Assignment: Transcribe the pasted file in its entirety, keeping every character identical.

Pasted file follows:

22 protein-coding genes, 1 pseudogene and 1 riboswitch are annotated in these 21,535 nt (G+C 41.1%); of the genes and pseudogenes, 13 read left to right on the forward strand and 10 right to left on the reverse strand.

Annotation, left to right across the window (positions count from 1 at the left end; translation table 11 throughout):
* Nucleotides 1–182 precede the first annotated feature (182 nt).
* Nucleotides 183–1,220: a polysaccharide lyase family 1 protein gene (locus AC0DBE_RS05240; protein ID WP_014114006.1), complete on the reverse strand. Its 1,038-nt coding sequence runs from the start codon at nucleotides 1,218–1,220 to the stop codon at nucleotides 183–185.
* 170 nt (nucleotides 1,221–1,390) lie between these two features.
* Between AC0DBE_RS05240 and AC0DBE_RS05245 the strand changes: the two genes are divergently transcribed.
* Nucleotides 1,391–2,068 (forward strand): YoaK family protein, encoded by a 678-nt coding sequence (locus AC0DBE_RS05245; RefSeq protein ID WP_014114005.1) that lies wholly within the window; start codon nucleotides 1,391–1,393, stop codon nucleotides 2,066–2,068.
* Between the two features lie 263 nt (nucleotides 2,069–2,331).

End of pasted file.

22 protein-coding genes, 1 pseudogene and 1 riboswitch are annotated in these 21,535 nt (G+C 41.1%); of the genes and pseudogenes, 13 read left to right on the forward strand and 10 right to left on the reverse strand.

Annotation, left to right across the window (positions count from 1 at the left end; translation table 11 throughout):
* Nucleotides 1–182 precede the first annotated feature (182 nt).
* Nucleotides 183–1,220: a polysaccharide lyase family 1 protein gene (locus AC0DBE_RS05240; protein ID WP_014114006.1), complete on the reverse strand. Its 1,038-nt coding sequence runs from the start codon at nucleotides 1,218–1,220 to the stop codon at nucleotides 183–185.
* 170 nt (nucleotides 1,221–1,390) lie between these two features.
* Between AC0DBE_RS05240 and AC0DBE_RS05245 the strand changes: the two genes are divergently transcribed.
* Nucleotides 1,391–2,068 (forward strand): YoaK family protein, encoded by a 678-nt coding sequence (locus AC0DBE_RS05245; RefSeq protein ID WP_014114005.1) that lies wholly within the window; start codon nucleotides 1,391–1,393, stop codon nucleotides 2,066–2,068.
* Between the two features lie 263 nt (nucleotides 2,069–2,331).